Designing Web Services

June 2, 2017
Designing web services

More than a decade after its introduction, REST has become one of the most important technologies for Web applications. Its importance is likely to continue growing quickly as all technologies move towards an API orientation. Every major development language now includes frameworks for building RESTful Web services. As such, it is important for Web developers and architects to have a clear understanding of REST and RESTful services. This tutorial explains REST architecturally, then dives into the details of using it for common API-based tasks.

While REST stands for Representational State Transfer, which is an architectural style for networked hypermedia applications, it is primarily used to build Web services that are lightweight, maintainable, and scalable. A service based on REST is called a RESTful service. REST is not dependent on any protocol, but almost every RESTful service uses HTTP as its underlying protocol. In this article, I examine the creation of RESTful services with HTTP.

Features of a RESTful Services

Every system uses resources. These resources can be pictures, video files, Web pages, business information, or anything that can be represented in a computer-based system. The purpose of a service is to provide a window to its clients so that they can access these resources. Service architects and developers want this service to be easy to implement, maintainable, extensible, and scalable. A RESTful design promises that and more. In general, RESTful services should have following properties and features, which I'll describe in detail:

  • Representations
  • Messages
  • URIs
  • Uniform interface
  • Stateless
  • Links between resources
  • Caching


The focus of a RESTful service is on resources and how to provide access to these resources. A resource can easily be thought of as an object as in OOP. A resource can consist of other resources. While designing a system, the first thing to do is identify the resources and determine how they are related to each other. This is similar to the first step of designing a database: Identify entities and relations.

Once we have identified our resources, the next thing we need is to find a way to represent these resources in our system. You can use any format for representing the resources, as REST does not put a restriction on the format of a representation.

For example, depending on your requirement, you can decide to use JSON or XML. If you are building Web services that will be used by Web pages for AJAX calls, then JSON is a good choice. XML can be used to represent more complex resources. For example a resource called "Person" can be represented as:

Listing One: JSON representation of a resource.

{ "ID": "1", "Name": "M Vaqqas", "Country": "India" }

Listing Two: XML representation of a resource.

1 M Vaqqas India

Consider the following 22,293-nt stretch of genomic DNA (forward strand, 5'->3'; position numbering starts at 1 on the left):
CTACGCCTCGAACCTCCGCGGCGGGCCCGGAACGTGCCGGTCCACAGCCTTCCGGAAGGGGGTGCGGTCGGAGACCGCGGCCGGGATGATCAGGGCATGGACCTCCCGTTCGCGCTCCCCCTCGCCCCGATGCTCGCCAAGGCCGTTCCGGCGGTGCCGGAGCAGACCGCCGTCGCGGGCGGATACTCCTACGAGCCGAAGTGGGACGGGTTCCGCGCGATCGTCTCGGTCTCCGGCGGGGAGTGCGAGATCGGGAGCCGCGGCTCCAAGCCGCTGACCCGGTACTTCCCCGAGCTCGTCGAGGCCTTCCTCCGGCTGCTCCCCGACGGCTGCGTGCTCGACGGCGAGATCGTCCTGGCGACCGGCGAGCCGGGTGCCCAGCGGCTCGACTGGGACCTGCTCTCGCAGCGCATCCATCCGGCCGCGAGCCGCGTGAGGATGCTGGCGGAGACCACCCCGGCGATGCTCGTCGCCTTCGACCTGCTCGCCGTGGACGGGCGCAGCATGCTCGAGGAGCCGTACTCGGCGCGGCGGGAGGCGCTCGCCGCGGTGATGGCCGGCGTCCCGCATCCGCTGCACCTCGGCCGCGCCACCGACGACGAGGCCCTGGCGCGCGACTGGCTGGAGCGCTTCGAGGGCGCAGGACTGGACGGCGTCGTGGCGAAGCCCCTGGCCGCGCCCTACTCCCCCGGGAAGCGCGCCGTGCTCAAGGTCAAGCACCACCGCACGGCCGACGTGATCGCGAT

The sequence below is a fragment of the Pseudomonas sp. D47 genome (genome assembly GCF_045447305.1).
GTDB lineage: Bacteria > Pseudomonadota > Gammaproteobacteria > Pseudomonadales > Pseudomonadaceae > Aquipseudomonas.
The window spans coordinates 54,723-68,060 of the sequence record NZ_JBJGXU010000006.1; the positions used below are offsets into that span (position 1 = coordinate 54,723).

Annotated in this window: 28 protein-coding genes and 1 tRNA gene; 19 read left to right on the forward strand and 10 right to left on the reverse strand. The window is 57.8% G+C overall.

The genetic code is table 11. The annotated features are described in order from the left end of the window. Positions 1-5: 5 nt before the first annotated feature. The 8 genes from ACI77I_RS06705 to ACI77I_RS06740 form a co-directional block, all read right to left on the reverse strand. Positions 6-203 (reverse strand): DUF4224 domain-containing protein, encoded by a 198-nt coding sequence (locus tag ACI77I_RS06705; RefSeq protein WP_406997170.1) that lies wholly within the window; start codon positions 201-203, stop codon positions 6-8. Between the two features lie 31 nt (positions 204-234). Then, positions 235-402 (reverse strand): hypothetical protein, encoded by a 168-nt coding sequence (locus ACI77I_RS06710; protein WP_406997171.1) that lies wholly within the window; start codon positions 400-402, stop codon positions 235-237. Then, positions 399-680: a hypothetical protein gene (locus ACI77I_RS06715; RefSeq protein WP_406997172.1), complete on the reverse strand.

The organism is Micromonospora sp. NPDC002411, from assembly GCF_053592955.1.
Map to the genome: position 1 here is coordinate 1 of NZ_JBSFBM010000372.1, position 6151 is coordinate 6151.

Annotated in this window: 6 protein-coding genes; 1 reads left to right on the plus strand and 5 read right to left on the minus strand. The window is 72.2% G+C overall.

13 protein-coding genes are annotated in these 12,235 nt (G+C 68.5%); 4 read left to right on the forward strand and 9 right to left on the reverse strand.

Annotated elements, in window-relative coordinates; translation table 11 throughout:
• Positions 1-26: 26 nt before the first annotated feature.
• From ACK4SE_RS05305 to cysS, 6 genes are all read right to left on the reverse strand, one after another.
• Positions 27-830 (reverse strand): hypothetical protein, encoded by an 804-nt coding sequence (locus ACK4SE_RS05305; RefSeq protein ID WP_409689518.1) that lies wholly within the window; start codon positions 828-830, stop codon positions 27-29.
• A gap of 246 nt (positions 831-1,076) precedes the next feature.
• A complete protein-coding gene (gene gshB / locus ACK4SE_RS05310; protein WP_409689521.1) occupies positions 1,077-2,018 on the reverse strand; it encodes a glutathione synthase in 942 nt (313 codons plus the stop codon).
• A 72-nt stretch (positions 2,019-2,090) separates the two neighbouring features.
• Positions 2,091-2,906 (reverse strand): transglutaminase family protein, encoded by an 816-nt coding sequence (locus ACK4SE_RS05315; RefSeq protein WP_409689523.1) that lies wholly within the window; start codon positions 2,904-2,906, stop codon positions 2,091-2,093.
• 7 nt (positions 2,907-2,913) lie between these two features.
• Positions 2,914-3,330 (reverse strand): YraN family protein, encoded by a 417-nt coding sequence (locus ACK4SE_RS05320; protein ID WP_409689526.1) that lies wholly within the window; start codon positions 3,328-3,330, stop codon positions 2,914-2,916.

In fact, you can use more than one format and decide which one to use for a response depending on the type of client or some request parameters. Whichever format you use, a good representation should have some obvious qualities:

  • Both client and server should be able to comprehend this format of representation.
  • A representation should be able to completely represent a resource. If there is a need to partially represent a resource, then you should think about breaking this resource into child resources. Dividing big resources into smaller ones also allows you to transfer a smaller representation. Smaller representations mean less time required to create and transfer them, which means faster services.
  • The representation should be capable of linking resources to each other. This can be done by placing the URI or unique ID of the related resource in a representation (more on this in the coming sections).


The client and service talk to each other via messages. Clients send a request to the server, and the server replies with a response. Apart from the actual data, these messages also contain some metadata about the message. It is important to have some background about the HTTP 1.1 request and response formats for designing RESTful Web services.

HTTP Request

An HTTP request has the format shown in Figure 1:

REST Figure 1: HTTP request format.

is one of the HTTP methods like GET, PUT, POST, DELETE, OPTIONS, etc

is the URI of the resource on which the operation is going to be performed

is the version of HTTP, generally "HTTP v1.1" .

contains the metadata as a collection of key-value pairs of headers and their values. These settings contain information about the message and its sender like client type, the formats client supports, format type of the message body, cache settings for the response, and a lot more information.

Key Largo Florida ( Design | Web Services for the Lower Keys )
Key Largo Florida ( Design | Web Services for the Lower Keys )
#APIdays "Designing RESTful Web Services", by David Zuelke
#APIdays "Designing RESTful Web Services", by David Zuelke
Web Designing Services Faridabad, Web Development Services
Web Designing Services Faridabad, Web Development Services
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